Up-to-date and enthusiastic tour of the new cosmology. After brief glimpses at the Ptolemaic and Copernican universes, science journalist Seife (Zero, 2000) turns to Edwin Hubble's expanding universe, created in the Big Bang roughly 12 billion years ago. When the 1965 discovery of the cosmic microwave background confirmed the Big Bang theory, many astronomers and physicists were convinced that only a few issues remained unsolved before they could close the book on cosmological questions. But in the '90s, observational results from such improved instruments as the Hubble Space Telescope overturned the theoretical apple cart. In 1997, a study of distant supernovas indicated that the universe's expansion was speeding up. What causes the acceleration remains a mystery, currently explained in terms of "dark energy"-dark because it is so far undetectable except in its effect on cosmic expansion. One possible explanation lies in the energy of the quantum vacuum, which instead of being empty is actually a seething mass of virtual particles and forces. On another front, gravitational measurements indicate that much of the matter in the universe remains undetected and that the vast majority of it is made up of completely unknown components. The supersymmetry theory of physics explains this by proposing that each of the standard particles (electron, quark, etc.) is matched by a much heavier partner; but until someone actually detects these particles, the question remains unanswered. Seife presents simple, non-mathematical summaries of critical experiments and observations, including attempts to detect gravity waves and the polarization of cosmic background radiation, and the sometimes wild-seemingtheories that arise from them. Which new version of the universe turns out to be "real" remains to be seen. A good summary for the lay reader.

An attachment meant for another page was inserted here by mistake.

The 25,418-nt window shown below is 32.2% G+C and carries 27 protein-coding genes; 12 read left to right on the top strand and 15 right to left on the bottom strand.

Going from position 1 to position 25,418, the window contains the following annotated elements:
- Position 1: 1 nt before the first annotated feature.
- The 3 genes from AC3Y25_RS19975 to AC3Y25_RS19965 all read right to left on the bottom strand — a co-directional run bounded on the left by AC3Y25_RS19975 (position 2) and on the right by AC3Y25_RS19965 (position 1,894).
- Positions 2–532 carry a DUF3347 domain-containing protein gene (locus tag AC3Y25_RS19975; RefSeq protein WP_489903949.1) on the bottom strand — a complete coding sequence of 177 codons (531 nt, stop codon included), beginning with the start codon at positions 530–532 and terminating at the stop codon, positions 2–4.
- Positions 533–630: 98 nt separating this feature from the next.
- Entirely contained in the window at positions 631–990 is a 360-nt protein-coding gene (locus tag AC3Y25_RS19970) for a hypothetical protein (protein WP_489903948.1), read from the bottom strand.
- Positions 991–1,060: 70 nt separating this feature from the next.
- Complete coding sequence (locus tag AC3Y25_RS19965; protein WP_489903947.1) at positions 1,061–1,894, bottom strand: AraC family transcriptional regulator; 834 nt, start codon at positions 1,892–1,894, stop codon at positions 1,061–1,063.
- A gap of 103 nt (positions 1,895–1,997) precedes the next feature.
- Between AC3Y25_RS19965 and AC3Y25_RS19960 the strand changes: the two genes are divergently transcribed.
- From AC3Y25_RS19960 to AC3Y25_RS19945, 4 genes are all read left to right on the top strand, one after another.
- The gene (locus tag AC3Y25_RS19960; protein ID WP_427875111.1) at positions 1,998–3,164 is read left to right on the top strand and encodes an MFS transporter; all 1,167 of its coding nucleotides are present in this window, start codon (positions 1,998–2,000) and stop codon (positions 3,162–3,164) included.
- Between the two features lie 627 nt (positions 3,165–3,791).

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Read an Excerpt


I am Alpha and Omega, the beginning and the end, the first and the last.
-Revelation 22:13

Ten billion light-years away, Nature screams. In a fraction of a second, a star explodes with more energy than ten billion billion billion hydrogen bombs. For a few weeks, the funeral pyre of the dying sun blazes and outshines the countless stars of its galaxy. When a star dies as a supernova, it is visible halfway across the universe.

The light from that supernova travels for ten billion years, attenuated and stretched along the way. By the time the light reaches Earth, it is far too dim to be spotted by the naked eye, but telescopes can see the supernova as a dim blotch in the sky. It is a message from the ends of the cosmos-a message whose receipt on Earth heralds the beginning of a revolution.

This revolution began in the late 1990s, when two teams of scientists began to decode the death throes of dying stars. Their observations showed that the universe was suffused with a mysterious "dark energy," an invisible substance that stretches the very fabric of space and time. The discovery of dark energy baffled and delighted astronomers, who scrambled to confirm the observations and understand the enigma. What's more, the stellar death rattles held the secret to the universe's death-scientists merely had to decrypt the message from the dying stars and they would understand how the cosmos would end.